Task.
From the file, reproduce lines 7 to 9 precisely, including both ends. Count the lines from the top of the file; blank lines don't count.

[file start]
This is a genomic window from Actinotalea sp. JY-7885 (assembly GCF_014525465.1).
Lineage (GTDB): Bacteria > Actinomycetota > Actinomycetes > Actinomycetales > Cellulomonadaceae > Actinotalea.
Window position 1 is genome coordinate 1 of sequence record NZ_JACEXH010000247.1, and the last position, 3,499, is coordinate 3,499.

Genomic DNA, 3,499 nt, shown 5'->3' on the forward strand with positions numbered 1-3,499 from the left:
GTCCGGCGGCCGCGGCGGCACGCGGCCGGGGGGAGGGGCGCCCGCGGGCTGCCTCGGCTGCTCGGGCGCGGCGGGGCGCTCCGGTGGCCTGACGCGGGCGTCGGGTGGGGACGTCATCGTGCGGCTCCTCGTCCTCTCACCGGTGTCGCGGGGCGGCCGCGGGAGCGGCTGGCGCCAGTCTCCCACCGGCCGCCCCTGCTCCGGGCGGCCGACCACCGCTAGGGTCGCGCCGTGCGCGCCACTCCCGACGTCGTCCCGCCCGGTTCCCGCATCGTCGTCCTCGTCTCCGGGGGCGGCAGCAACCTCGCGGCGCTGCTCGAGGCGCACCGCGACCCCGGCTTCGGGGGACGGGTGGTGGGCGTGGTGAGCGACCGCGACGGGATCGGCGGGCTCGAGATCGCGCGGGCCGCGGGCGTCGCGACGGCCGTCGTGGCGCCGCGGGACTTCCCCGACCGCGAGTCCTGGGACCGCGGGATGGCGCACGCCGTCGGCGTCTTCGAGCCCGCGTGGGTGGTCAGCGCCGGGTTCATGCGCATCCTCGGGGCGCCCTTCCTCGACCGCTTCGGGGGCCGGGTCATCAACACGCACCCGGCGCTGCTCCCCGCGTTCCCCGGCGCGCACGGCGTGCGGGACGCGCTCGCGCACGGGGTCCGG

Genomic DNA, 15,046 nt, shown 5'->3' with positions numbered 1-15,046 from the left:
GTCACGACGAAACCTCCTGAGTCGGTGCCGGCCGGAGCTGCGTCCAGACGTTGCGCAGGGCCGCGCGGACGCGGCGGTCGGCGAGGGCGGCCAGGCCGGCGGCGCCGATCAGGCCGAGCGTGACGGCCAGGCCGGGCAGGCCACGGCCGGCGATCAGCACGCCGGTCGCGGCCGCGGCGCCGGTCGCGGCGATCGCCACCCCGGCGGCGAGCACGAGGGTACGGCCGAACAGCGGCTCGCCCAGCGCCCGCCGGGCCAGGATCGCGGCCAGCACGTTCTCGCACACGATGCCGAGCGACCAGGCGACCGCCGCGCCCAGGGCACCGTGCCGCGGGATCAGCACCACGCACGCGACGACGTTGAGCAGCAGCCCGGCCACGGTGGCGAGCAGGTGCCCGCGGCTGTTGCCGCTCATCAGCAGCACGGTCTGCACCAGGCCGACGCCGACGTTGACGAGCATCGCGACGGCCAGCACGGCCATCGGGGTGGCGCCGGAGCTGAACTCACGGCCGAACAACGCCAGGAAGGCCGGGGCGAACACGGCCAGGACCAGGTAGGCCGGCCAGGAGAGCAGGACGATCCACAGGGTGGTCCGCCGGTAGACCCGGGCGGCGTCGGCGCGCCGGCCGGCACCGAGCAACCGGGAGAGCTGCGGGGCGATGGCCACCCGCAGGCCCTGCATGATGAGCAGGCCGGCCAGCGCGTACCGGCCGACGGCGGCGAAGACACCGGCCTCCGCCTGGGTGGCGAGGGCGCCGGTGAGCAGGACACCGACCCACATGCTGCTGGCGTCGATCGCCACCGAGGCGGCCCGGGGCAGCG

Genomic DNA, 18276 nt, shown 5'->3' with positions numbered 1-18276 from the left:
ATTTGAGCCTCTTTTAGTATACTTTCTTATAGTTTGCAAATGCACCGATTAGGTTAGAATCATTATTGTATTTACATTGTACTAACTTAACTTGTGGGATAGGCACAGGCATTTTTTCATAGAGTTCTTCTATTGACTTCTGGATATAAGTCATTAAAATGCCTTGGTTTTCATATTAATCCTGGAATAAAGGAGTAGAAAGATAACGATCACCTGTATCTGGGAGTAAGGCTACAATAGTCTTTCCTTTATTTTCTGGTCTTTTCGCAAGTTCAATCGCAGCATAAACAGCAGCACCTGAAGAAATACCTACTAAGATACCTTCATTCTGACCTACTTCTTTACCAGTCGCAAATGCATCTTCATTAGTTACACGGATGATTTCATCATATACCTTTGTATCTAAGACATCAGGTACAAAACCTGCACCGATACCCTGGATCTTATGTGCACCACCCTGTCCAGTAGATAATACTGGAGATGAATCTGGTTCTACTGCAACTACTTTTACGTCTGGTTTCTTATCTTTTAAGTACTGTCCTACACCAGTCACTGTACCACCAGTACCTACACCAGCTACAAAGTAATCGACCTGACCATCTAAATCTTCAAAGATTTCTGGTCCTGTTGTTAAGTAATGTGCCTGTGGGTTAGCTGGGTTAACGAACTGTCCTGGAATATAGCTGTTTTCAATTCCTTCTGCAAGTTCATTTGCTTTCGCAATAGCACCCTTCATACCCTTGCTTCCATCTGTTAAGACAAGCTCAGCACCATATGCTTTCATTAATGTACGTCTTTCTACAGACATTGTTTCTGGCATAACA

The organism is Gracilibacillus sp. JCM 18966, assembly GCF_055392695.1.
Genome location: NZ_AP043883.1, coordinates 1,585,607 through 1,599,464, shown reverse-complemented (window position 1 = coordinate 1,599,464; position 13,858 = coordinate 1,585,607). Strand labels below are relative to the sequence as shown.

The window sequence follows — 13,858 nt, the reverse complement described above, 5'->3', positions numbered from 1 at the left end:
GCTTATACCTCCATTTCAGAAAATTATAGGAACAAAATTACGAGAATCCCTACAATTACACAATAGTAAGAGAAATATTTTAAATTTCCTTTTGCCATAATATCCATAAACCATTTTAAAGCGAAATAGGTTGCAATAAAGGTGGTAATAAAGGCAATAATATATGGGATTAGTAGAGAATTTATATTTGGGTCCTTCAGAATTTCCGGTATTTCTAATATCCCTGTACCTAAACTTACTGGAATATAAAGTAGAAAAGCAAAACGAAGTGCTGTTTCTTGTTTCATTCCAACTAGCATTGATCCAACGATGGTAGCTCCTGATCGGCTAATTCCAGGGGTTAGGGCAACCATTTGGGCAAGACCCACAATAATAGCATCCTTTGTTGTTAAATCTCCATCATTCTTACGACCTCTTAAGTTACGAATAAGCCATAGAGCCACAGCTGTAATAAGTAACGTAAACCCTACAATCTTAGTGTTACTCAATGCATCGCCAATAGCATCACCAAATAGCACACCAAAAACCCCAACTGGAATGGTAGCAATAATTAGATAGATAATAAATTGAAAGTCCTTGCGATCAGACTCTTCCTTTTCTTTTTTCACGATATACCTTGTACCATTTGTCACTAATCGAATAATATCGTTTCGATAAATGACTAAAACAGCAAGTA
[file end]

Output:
GTCACGACGAAACCTCCTGAGTCGGTGCCGGCCGGAGCTGCGTCCAGACGTTGCGCAGGGCCGCGCGGACGCGGCGGTCGGCGAGGGCGGCCAGGCCGGCGGCGCCGATCAGGCCGAGCGTGACGGCCAGGCCGGGCAGGCCACGGCCGGCGATCAGCACGCCGGTCGCGGCCGCGGCGCCGGTCGCGGCGATCGCCACCCCGGCGGCGAGCACGAGGGTACGGCCGAACAGCGGCTCGCCCAGCGCCCGCCGGGCCAGGATCGCGGCCAGCACGTTCTCGCACACGATGCCGAGCGACCAGGCGACCGCCGCGCCCAGGGCACCGTGCCGCGGGATCAGCACCACGCACGCGACGACGTTGAGCAGCAGCCCGGCCACGGTGGCGAGCAGGTGCCCGCGGCTGTTGCCGCTCATCAGCAGCACGGTCTGCACCAGGCCGACGCCGACGTTGACGAGCATCGCGACGGCCAGCACGGCCATCGGGGTGGCGCCGGAGCTGAACTCACGGCCGAACAACGCCAGGAAGGCCGGGGCGAACACGGCCAGGACCAGGTAGGCCGGCCAGGAGAGCAGGACGATCCACAGGGTGGTCCGCCGGTAGACCCGGGCGGCGTCGGCGCGCCGGCCGGCACCGAGCAACCGGGAGAGCTGCGGGGCGATGGCCACCCGCAGGCCCTGCATGATGAGCAGGCCGGCCAGCGCGTACCGGCCGACGGCGGCGAAGACACCGGCCTCCGCCTGGGTGGCGAGGGCGCCGGTGAGCAGGACACCGACCCACATGCTGCTGGCGTCGATCGCCACCGAGGCGGCCCGGGGCAGCG

Genomic DNA, 18276 nt, shown 5'->3' with positions numbered 1-18276 from the left:
ATTTGAGCCTCTTTTAGTATACTTTCTTATAGTTTGCAAATGCACCGATTAGGTTAGAATCATTATTGTATTTACATTGTACTAACTTAACTTGTGGGATAGGCACAGGCATTTTTTCATAGAGTTCTTCTATTGACTTCTGGATATAAGTCATTAAAATGCCTTGGTTTTCATATTAATCCTGGAATAAAGGAGTAGAAAGATAACGATCACCTGTATCTGGGAGTAAGGCTACAATAGTCTTTCCTTTATTTTCTGGTCTTTTCGCAAGTTCAATCGCAGCATAAACAGCAGCACCTGAAGAAATACCTACTAAGATACCTTCATTCTGACCTACTTCTTTACCAGTCGCAAATGCATCTTCATTAGTTACACGGATGATTTCATCATATACCTTTGTATCTAAGACATCAGGTACAAAACCTGCACCGATACCCTGGATCTTATGTGCACCACCCTGTCCAGTAGATAATACTGGAGATGAATCTGGTTCTACTGCAACTACTTTTACGTCTGGTTTCTTATCTTTTAAGTACTGTCCTACACCAGTCACTGTACCACCAGTACCTACACCAGCTACAAAGTAATCGACCTGACCATCTAAATCTTCAAAGATTTCTGGTCCTGTTGTTAAGTAATGTGCCTGTGGGTTAGCTGGGTTAACGAACTGTCCTGGAATATAGCTGTTTTCAATTCCTTCTGCAAGTTCATTTGCTTTCGCAATAGCACCCTTCATACCCTTGCTTCCATCTGTTAAGACAAGCTCAGCACCATATGCTTTCATTAATGTACGTCTTTCTACAGACATTGTTTCTGGCATAACA